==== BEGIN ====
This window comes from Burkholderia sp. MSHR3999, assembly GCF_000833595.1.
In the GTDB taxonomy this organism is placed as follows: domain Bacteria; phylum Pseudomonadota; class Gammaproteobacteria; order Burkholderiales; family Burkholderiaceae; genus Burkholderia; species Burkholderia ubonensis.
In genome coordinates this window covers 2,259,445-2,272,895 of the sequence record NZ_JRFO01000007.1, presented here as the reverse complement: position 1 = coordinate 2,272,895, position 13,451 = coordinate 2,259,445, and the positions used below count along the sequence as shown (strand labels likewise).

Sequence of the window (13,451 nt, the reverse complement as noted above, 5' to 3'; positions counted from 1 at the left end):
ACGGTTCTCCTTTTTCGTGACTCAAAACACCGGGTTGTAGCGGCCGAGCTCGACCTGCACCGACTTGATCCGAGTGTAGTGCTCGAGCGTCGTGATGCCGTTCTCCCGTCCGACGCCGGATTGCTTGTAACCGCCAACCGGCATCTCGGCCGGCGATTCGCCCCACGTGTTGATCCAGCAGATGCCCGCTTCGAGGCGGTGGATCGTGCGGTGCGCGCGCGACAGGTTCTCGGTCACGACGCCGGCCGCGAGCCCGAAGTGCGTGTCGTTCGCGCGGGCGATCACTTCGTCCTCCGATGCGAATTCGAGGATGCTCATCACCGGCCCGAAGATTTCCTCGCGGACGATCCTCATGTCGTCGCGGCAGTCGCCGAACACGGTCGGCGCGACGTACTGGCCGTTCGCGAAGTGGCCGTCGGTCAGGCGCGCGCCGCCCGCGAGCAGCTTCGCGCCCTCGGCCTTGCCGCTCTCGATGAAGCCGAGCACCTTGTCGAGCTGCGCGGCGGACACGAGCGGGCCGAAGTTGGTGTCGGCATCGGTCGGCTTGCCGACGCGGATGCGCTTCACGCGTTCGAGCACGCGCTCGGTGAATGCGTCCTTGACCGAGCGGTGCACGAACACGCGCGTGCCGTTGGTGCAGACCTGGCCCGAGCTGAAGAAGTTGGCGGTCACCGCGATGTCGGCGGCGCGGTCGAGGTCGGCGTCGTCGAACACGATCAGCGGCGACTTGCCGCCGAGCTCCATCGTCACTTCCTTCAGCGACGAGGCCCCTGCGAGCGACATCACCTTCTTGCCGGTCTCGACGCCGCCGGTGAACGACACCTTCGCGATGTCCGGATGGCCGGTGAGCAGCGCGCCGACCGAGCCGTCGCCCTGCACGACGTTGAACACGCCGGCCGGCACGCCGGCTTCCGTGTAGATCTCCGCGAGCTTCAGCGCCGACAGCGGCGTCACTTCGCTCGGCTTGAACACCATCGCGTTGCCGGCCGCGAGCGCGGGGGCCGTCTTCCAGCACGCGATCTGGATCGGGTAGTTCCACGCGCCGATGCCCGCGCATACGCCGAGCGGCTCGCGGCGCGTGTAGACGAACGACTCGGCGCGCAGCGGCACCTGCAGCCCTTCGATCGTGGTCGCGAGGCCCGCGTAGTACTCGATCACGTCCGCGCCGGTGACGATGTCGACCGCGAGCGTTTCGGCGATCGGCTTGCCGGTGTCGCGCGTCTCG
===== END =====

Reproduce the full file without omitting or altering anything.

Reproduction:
This window comes from Burkholderia sp. MSHR3999, assembly GCF_000833595.1.
In the GTDB taxonomy this organism is placed as follows: domain Bacteria; phylum Pseudomonadota; class Gammaproteobacteria; order Burkholderiales; family Burkholderiaceae; genus Burkholderia; species Burkholderia ubonensis.
In genome coordinates this window covers 2,259,445-2,272,895 of the sequence record NZ_JRFO01000007.1, presented here as the reverse complement: position 1 = coordinate 2,272,895, position 13,451 = coordinate 2,259,445, and the positions used below count along the sequence as shown (strand labels likewise).

Sequence of the window (13,451 nt, the reverse complement as noted above, 5' to 3'; positions counted from 1 at the left end):
ACGGTTCTCCTTTTTCGTGACTCAAAACACCGGGTTGTAGCGGCCGAGCTCGACCTGCACCGACTTGATCCGAGTGTAGTGCTCGAGCGTCGTGATGCCGTTCTCCCGTCCGACGCCGGATTGCTTGTAACCGCCAACCGGCATCTCGGCCGGCGATTCGCCCCACGTGTTGATCCAGCAGATGCCCGCTTCGAGGCGGTGGATCGTGCGGTGCGCGCGCGACAGGTTCTCGGTCACGACGCCGGCCGCGAGCCCGAAGTGCGTGTCGTTCGCGCGGGCGATCACTTCGTCCTCCGATGCGAATTCGAGGATGCTCATCACCGGCCCGAAGATTTCCTCGCGGACGATCCTCATGTCGTCGCGGCAGTCGCCGAACACGGTCGGCGCGACGTACTGGCCGTTCGCGAAGTGGCCGTCGGTCAGGCGCGCGCCGCCCGCGAGCAGCTTCGCGCCCTCGGCCTTGCCGCTCTCGATGAAGCCGAGCACCTTGTCGAGCTGCGCGGCGGACACGAGCGGGCCGAAGTTGGTGTCGGCATCGGTCGGCTTGCCGACGCGGATGCGCTTCACGCGTTCGAGCACGCGCTCGGTGAATGCGTCCTTGACCGAGCGGTGCACGAACACGCGCGTGCCGTTGGTGCAGACCTGGCCCGAGCTGAAGAAGTTGGCGGTCACCGCGATGTCGGCGGCGCGGTCGAGGTCGGCGTCGTCGAACACGATCAGCGGCGACTTGCCGCCGAGCTCCATCGTCACTTCCTTCAGCGACGAGGCCCCTGCGAGCGACATCACCTTCTTGCCGGTCTCGACGCCGCCGGTGAACGACACCTTCGCGATGTCCGGATGGCCGGTGAGCAGCGCGCCGACCGAGCCGTCGCCCTGCACGACGTTGAACACGCCGGCCGGCACGCCGGCTTCCGTGTAGATCTCCGCGAGCTTCAGCGCCGACAGCGGCGTCACTTCGCTCGGCTTGAACACCATCGCGTTGCCGGCCGCGAGCGCGGGGGCCGTCTTCCAGCACGCGATCTGGATCGGGTAGTTCCACGCGCCGATGCCCGCGCATACGCCGAGCGGCTCGCGGCGCGTGTAGACGAACGACTCGGCGCGCAGCGGCACCTGCAGCCCTTCGATCGTGGTCGCGAGGCCCGCGTAGTACTCGATCACGTCCGCGCCGGTGACGATGTCGACCGCGAGCGTTTCGGCGATCGGCTTGCCGGTGTCGCGCGTCTCG